ICE has reduced its use of the Glades County Detention Center

Posted 3/29/22

U.S. Immigration and Customs Enforcement (ICE) has reduced its use of the Glades County Detention Center ...

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ICE has reduced its use of the Glades County Detention Center

WASHINGTON  -- U.S. Immigration and Customs Enforcement (ICE)  will be limiting the use of the Glades County Dentention Center in Moore Haven, limiting the use of two other detention facilities and discontinuing the use of the Etowah County Detention Center in Gadsden, Ala.

In a press release, ICE said it has reduced its use of the Glades County Detention Center, in part due to persistent and ongoing concerns related to the provision of detainee medical care, and because the facility is of limited operational significance. Nevertheless, ICE has continued to pay for a minimum number of beds, many of which the agency has not and likely will not utilize. The agency will not extend the guaranteed minimum beds provision of the agreement. Any future use of the facility will be dependent on fully addressing any conditions that do not meet detention standards.

ICE detains noncitizens during removal proceedings and pending removal, as required by law or when necessary to ensure public safety or address risk of flight. Secretary of Homeland Security Alejandro N. Mayorkas has committed to review detention facilities to assess whether their conditions are humane, meet applicable standards, and represent a responsible use of appropriated funding. The following actions reinforce that commitment:

  • ICE will discontinue use of the Etowah County Detention Center in Gadsen, Ala., as soon as possible, consistent with the 30-day termination notice requirement and any legal obligations. The Etowah County Detention Center has a long history of serious deficiencies identified during facility inspections and is of limited operational significance to the agency.
  • The Alamance County Detention Facility in Graham, N. C., which is currently used for long-term detention, will only be used for short periods of custody (under 72 hours) if it meets applicable standards. This change is due to limited operational use and concerns about conditions, including a lack of outdoor recreation.
  • ICE will reduce the guaranteed minimum at Winn Correctional Center in Winfield, La., in order to better match the appropriate use of the facility, more closely aligning the guaranteed minimum to Winn’s historical and recent staffing constraints. ICE will also assign a Custody Resource Coordinator (CRC) to work with the population. ICE will provide DHS an assessment from the CRC on key findings. Finally, ICE will continue to closely monitor conditions, including ongoing construction and remediation work at the facility, and take additional action as necessary.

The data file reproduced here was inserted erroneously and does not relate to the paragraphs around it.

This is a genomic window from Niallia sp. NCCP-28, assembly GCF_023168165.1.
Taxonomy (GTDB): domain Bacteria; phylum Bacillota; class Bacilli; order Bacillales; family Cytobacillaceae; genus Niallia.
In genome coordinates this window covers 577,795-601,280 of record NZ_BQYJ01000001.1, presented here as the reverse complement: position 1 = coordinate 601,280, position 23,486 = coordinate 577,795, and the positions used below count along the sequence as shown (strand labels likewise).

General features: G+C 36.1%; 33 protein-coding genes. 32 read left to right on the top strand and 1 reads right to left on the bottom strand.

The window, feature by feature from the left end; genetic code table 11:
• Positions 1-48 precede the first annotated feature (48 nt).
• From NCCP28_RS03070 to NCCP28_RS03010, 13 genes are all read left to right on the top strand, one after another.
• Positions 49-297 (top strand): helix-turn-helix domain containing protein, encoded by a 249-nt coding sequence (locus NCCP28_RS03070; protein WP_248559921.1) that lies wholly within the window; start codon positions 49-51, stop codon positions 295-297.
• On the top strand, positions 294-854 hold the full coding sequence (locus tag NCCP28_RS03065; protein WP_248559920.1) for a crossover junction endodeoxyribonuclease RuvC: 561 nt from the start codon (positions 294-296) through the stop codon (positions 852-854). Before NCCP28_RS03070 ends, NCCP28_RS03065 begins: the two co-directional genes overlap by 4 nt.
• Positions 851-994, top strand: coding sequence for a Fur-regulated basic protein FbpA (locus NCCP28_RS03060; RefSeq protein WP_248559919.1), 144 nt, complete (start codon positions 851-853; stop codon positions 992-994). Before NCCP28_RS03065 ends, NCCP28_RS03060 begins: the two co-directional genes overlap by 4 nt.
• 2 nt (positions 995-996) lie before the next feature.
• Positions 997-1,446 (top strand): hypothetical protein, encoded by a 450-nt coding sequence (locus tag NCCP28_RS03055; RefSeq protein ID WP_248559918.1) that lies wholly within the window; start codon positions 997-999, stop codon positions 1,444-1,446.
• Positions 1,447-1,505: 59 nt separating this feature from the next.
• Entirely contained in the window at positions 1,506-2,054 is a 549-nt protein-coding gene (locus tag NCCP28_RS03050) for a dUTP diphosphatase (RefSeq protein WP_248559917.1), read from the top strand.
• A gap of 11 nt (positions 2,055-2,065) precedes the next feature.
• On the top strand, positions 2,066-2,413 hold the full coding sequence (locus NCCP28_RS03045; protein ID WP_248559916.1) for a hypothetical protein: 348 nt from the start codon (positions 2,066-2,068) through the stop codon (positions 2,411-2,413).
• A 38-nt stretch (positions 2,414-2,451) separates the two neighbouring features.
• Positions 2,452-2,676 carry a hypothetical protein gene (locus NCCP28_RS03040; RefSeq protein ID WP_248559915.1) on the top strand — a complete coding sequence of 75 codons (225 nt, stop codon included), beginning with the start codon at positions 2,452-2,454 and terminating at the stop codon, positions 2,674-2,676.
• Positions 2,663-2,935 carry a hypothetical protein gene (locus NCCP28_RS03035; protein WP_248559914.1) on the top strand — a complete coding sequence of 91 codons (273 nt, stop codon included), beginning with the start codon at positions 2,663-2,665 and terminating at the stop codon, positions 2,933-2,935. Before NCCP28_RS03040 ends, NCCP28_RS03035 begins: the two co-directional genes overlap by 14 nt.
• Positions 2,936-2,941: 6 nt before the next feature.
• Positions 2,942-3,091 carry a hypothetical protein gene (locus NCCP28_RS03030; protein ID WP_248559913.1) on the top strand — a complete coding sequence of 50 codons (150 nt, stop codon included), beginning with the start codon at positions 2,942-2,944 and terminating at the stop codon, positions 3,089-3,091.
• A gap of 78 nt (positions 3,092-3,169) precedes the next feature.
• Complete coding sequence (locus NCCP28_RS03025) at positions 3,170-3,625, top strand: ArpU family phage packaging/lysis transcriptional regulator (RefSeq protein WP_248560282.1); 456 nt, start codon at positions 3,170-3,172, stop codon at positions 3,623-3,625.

Acting Director Tae D. Johnson instructed ICE staff to begin preparations, including the relocation of ICE personnel as needed and the transfer of detained noncitizens whose continued detention remains necessary to achieve the agency’s national security, public safety, and border security mission or is otherwise required by law.

ICE will continue to review other immigration detention centers and monitor the quality of treatment of detained individuals, the conditions of detention, and other factors relevant to the continued operation of each facility. The Department will continue to monitor its operational needs for detention and adjust as needed.

Since the May 20, 2021, memorandum on immigration detention issued by Secretary Mayorkas, the Department has taken significant additional steps to review the detention system, including observations, analysis, and expertise provided by personnel at ICE, the Office for Civil Rights and Civil Liberties, the Office of the Immigration Detention Ombudsman, and others.

Moore Haven, Glades County Detention Center, ICE